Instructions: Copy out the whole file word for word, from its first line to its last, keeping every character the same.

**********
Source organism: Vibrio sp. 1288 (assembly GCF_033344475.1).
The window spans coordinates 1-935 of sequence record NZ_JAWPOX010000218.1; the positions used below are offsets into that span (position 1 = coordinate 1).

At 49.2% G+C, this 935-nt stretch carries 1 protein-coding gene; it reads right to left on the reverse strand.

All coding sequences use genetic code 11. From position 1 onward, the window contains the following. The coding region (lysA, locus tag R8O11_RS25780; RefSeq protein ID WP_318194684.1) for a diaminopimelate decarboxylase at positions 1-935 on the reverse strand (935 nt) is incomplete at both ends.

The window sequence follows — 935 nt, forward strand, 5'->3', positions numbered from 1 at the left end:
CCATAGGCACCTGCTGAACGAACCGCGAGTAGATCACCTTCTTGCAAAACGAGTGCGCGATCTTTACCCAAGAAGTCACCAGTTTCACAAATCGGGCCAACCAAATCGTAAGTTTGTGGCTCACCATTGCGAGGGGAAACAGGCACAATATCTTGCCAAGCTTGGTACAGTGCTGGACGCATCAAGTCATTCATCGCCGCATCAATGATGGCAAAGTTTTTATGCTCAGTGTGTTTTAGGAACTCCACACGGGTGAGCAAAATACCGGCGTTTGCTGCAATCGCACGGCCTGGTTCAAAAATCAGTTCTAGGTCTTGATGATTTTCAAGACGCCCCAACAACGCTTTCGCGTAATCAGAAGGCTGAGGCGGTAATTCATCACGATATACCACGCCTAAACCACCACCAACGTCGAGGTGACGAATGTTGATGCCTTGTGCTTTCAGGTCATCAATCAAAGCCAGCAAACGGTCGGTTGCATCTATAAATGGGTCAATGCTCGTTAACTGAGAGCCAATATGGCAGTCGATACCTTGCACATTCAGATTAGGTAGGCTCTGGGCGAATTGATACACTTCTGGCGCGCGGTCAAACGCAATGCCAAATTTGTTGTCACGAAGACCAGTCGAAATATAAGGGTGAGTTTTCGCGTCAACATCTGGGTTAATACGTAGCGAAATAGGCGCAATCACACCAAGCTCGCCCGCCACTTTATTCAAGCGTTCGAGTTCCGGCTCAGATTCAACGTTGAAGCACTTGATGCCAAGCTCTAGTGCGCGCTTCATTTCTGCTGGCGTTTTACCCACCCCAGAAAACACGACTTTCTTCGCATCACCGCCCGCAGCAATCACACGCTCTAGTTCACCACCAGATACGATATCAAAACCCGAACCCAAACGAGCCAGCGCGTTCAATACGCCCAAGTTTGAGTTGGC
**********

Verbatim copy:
Source organism: Vibrio sp. 1288 (assembly GCF_033344475.1).
The window spans coordinates 1-935 of sequence record NZ_JAWPOX010000218.1; the positions used below are offsets into that span (position 1 = coordinate 1).

At 49.2% G+C, this 935-nt stretch carries 1 protein-coding gene; it reads right to left on the reverse strand.

All coding sequences use genetic code 11. From position 1 onward, the window contains the following. The coding region (lysA, locus tag R8O11_RS25780; RefSeq protein ID WP_318194684.1) for a diaminopimelate decarboxylase at positions 1-935 on the reverse strand (935 nt) is incomplete at both ends.

The window sequence follows — 935 nt, forward strand, 5'->3', positions numbered from 1 at the left end:
CCATAGGCACCTGCTGAACGAACCGCGAGTAGATCACCTTCTTGCAAAACGAGTGCGCGATCTTTACCCAAGAAGTCACCAGTTTCACAAATCGGGCCAACCAAATCGTAAGTTTGTGGCTCACCATTGCGAGGGGAAACAGGCACAATATCTTGCCAAGCTTGGTACAGTGCTGGACGCATCAAGTCATTCATCGCCGCATCAATGATGGCAAAGTTTTTATGCTCAGTGTGTTTTAGGAACTCCACACGGGTGAGCAAAATACCGGCGTTTGCTGCAATCGCACGGCCTGGTTCAAAAATCAGTTCTAGGTCTTGATGATTTTCAAGACGCCCCAACAACGCTTTCGCGTAATCAGAAGGCTGAGGCGGTAATTCATCACGATATACCACGCCTAAACCACCACCAACGTCGAGGTGACGAATGTTGATGCCTTGTGCTTTCAGGTCATCAATCAAAGCCAGCAAACGGTCGGTTGCATCTATAAATGGGTCAATGCTCGTTAACTGAGAGCCAATATGGCAGTCGATACCTTGCACATTCAGATTAGGTAGGCTCTGGGCGAATTGATACACTTCTGGCGCGCGGTCAAACGCAATGCCAAATTTGTTGTCACGAAGACCAGTCGAAATATAAGGGTGAGTTTTCGCGTCAACATCTGGGTTAATACGTAGCGAAATAGGCGCAATCACACCAAGCTCGCCCGCCACTTTATTCAAGCGTTCGAGTTCCGGCTCAGATTCAACGTTGAAGCACTTGATGCCAAGCTCTAGTGCGCGCTTCATTTCTGCTGGCGTTTTACCCACCCCAGAAAACACGACTTTCTTCGCATCACCGCCCGCAGCAATCACACGCTCTAGTTCACCACCAGATACGATATCAAAACCCGAACCCAAACGAGCCAGCGCGTTCAATACGCCCAAGTTTGAGTTGGC